Before an exam, ask your class to write down what mark the student expects to achieve. Use this information to engage the student to try to perform even better.

Hattie cites five meta-studies for this effect:

  1. Mabe/West (1982): Validity of self-evaluation of ability
  2. Fachikov/Boud (1989): Student Self-Assessment in Higher Education
  3. Ross (1998): Self-assessment in second language testing
  4. Falchikov/Goldfinch (2000): Student Peer Assessment in Higher Education
  5. Kuncel/Crede/Thomas (2005): The Validity of Self-Reported Grade Point Averages, Class Ranks, and Test Scores

As noted earlier in this Blog, and as defined here, a student’s Self-Reported Grades cannot be changed by having a classroom teacher “do an intervention.”  If students’ beliefs about their prospective grades are inaccurate, their teachers might be able to provide them with more data or feedback and, thus, change their accuracy.  But what happens if students accurately state that they are going to fail a test . . . and they do?

How will that change their motivation or proficiency in the future?

Or, what if students underestimate their grades on a test, and perform better than expected?  How will this necessarily improve these students’ motivation such that they master more material in the future?  Perhaps the underestimate and then the “better-than-expected grades” will lull these students into believing that they are “doing enough” to get good grades . . . they just didn’t realize it before?

Herein lies the danger. 

In order to use Hattie’s results, we need to know his definition of Self-Reported Grades, the research that was integrated into the meta-analysis, whether the variable can be externally influenced (e.g., through a teacher’s intercession or intervention), and then the explicit, scientifically-based methodology needed to effect the change.

None of these conditions are immediately or functionally apparent from a rank-ordered list of meta-analytic effect sizes.

And, there is no single consultant or “anointed” group of consultants who “hold the keys” to operationalizing Hattie’s statistics into student success.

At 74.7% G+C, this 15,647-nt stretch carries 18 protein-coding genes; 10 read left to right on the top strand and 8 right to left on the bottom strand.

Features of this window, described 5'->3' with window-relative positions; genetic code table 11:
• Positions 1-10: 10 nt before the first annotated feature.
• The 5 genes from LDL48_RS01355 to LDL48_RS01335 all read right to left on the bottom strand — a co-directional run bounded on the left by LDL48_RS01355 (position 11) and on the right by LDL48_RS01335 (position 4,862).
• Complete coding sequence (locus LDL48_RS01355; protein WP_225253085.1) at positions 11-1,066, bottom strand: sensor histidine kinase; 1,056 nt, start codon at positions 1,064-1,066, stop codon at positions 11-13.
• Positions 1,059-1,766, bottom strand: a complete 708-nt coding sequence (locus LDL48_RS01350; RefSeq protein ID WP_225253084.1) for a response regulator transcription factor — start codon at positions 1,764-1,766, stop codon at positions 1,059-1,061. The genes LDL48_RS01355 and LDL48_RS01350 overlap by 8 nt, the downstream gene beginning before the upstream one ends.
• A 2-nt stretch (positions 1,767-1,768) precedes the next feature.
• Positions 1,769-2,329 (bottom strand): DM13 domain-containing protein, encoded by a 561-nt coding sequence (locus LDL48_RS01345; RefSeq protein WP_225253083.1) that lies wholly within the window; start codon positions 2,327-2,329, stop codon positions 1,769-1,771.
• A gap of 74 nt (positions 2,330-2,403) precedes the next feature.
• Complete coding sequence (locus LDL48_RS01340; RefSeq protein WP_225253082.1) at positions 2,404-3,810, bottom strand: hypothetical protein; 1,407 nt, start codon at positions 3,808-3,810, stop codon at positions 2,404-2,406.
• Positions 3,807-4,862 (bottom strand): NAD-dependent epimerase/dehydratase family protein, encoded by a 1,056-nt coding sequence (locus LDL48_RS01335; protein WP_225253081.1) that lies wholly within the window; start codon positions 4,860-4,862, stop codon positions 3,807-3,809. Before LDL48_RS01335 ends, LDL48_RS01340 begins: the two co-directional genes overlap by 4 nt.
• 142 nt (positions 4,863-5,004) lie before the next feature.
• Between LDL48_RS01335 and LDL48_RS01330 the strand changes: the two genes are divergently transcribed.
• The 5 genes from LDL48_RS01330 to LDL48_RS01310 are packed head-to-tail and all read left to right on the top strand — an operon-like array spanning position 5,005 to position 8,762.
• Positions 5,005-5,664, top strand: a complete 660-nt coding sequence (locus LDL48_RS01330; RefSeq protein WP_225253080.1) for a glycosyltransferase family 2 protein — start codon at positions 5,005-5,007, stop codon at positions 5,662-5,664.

But let’s take two more Hattie factors/approaches to further demonstrate that “The Method is Missing.”

Response to Intervention and Comprehensive Interventions for Learning Disabled Students

Response to Intervention, once again, is one of Hattie’s Super Factors. 

The Glossary defines Response to Intervention as “an educational approach that provides early, systematic assistance to children who are struggling in one or many areas of their learning. RTI seeks to prevent academic failure through early intervention and frequent progress measurement.”  In Visible Learning for Teachers, Hattie devotes one paragraph to Response to Intervention—citing seven generic “principles.”

Hattie’s meta-analysis of the research that he categorized as “Comprehensive Interventions for Learning Disabled Students” resulted in one of the five top effect sizes relative to impacting student learning and achievement. 

In the cited Glossary, it was noted that:

The presence of learning disability can make learning to read, write, and do math especially challenging. Hattie admits that “it would be possible to have a whole book on the effects of various interventions for students with learning disabilities” (Hattie 2009), and he references a 1999 meta-study.

To improve achievement teachers must provide students with tools and strategies to organize themselves as well as new material; techniques to use while reading, writing, and doing math; and systematic steps to follow when working through a learning task or reflecting upon their own learning. Hattie also discusses studies that found that “all children benefited from strategy training; both those with and those without intellectual disabilities.”

Once again—for BOTH of these approaches, there is no specificity. Moreover, NO ONE reading Hattie’s books would have a clue as to where to begin the implementation process for either.

More specifically:  Response to Intervention is not a single, replicable intervention.